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ARS Home » Southeast Area » Gainesville, Florida » Center for Medical, Agricultural and Veterinary Entomology » Chemistry Research » Research » Publications at this Location » Publication #340063

Research Project: Insect, Nematode, and Plant Semiochemical Communication Systems

Location: Chemistry Research

Title: Nectar-inhabiting microorganisms influence nectar volatile composition and attractiveness to a generalist pollinator

item Rering, Caitlin
item Beck, John
item HALL, GRIFFIN - University Of California
item MCCARTNEY, MITCHEL - University Of California
item VANNETTE, RACHEL - University Of California

Submitted to: New Phytologist
Publication Type: Peer Reviewed Journal
Publication Acceptance Date: 8/21/2017
Publication Date: 10/16/2018
Citation: Rering, C.C., Beck, J.J., Hall, G.W., Mccartney, M.M., Vannette, R.L. 2018. Nectar-inhabiting microorganisms influence nectar volatile composition and attractiveness to a generalist pollinator. New Phytologist. 220(3):750-759. doi:10.1111/nph.14809.

Interpretive Summary: Microbes are common inhabitants of flowers and their nectar. Recently, studies have shown that these floral microbes, depending on the species present, may be capable of either attracting or deterring honey bee visitation. The cause of this shift in preference is not understood, but the odors produced by floral microbes may play an important role by contributing to overall floral aroma sensed by pollinators. Research performed by Scientists at the Center for Medical, Agricultural and Veterinary Entomology, and in collaboration with a University of California, Davis Department of Entomology and Nematology Scientist, sought to determine if specific microbe-produced odors influence the attractiveness of nectar to honey bees. To test this, we identified the odors produced by four microbes (two bacteria and two fungi) and tested whether honey bees could perceive and respond to specific response tests. The odors emitted by the fungi were different from each other, as well as from the bacteria. Three microbes deterred honey bees, while one species (a fungus) was attractive. The attractant fungus produced five odors detectable by bees. Future work will determine if microbes can be safely and efficiently added to the floral nectar and that the odors produced would attract more honey bees. Ultimately, these results indicate that floral microbes may be an eco-friendly, pollination-promoting tool for increasing crop yields.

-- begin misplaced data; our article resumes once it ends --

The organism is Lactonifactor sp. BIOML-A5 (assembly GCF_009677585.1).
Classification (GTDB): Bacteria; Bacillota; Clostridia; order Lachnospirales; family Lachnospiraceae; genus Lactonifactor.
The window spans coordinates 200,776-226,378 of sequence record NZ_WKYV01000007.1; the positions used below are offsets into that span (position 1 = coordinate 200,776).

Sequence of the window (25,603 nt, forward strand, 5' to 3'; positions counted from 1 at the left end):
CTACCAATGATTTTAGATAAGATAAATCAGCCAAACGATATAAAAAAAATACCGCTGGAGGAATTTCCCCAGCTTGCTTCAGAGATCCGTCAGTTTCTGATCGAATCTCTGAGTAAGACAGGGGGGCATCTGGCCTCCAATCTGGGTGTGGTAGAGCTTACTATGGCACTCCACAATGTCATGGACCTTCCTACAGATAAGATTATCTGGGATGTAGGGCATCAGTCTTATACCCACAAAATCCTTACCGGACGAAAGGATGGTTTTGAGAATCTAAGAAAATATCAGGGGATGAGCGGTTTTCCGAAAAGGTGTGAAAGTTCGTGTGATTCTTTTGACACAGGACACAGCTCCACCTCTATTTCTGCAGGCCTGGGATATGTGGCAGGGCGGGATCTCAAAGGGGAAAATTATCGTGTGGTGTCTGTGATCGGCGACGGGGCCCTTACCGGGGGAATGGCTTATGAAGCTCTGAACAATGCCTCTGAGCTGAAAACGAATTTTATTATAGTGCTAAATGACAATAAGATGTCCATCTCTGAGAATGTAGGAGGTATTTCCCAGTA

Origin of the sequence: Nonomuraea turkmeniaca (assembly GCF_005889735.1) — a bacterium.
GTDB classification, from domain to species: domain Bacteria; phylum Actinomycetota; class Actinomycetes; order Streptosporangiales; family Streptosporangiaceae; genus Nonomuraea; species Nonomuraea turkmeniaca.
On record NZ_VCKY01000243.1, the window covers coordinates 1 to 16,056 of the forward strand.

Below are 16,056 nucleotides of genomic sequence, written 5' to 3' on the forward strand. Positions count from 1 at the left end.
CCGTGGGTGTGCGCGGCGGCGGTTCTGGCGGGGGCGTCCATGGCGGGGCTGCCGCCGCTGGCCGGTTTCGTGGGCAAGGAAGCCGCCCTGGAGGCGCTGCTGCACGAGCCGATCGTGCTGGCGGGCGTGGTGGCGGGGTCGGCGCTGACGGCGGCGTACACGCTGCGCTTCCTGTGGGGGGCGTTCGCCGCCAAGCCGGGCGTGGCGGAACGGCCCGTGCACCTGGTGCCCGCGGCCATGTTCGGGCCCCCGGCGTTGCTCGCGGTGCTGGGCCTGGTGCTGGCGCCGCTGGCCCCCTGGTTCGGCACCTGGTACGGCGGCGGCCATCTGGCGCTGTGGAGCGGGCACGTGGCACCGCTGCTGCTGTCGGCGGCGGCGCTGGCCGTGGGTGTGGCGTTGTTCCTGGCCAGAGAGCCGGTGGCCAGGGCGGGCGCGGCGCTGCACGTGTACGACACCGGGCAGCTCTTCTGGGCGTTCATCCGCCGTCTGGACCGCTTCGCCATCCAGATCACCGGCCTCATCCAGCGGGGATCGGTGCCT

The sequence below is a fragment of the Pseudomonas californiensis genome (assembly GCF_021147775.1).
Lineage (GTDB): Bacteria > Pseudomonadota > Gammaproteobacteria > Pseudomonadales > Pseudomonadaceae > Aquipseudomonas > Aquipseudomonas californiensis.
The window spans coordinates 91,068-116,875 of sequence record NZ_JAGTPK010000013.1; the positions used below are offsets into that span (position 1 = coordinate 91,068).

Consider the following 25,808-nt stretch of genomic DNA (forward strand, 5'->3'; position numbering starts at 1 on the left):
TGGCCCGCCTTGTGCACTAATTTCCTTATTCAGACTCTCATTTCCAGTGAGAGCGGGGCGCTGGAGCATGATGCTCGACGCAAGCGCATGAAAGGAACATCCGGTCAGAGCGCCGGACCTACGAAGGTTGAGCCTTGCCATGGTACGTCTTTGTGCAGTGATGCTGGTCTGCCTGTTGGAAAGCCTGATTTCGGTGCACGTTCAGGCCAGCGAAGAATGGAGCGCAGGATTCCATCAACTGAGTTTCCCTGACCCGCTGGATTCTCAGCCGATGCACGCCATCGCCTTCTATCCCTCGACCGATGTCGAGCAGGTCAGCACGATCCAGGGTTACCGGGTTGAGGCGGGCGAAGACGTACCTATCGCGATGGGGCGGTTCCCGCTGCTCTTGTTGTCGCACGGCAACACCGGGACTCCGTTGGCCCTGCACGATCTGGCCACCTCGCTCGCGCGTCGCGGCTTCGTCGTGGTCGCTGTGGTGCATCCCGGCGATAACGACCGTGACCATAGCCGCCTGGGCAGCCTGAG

Technical Abstract: The microbiome of the phyllosphere and anthosphere plays an important role in many plant-plant, plant-insect, and plant-microbe interactions. A particularly essential interaction is that of the plant pollinator, which is important for ensuring high crop yields, pollinator health and successful plant propagation. Despite this importance, little is known about the role of microbe-produced semiochemicals, which may play a critical role in pollinator communication. To evaluate the role of nectar microbe-produced semiochemicals, we performed headspace analysis of synthetic nectar individually inoculated with two common yeast-like fungi and two bacteria. Honey bees were used to conduct electrophysiological and behavioral bioassays on identified volatiles. Overall, the yeasts readily differentiated by distinct biomarker volatiles, and the bacteria, though low in emission, were similar in volatile profiles. The honey bees detected/responded to a number of compounds produced by the yeasts. The overall volatile profiles were sufficiently different for the honey bees to discriminate among tested strains. These findings support the hypothesis that microbe-produced semiochemicals contribute to floral aroma and influence bee behavior, warranting further investigation into microbe-based techniques for pollination enhancement in crops.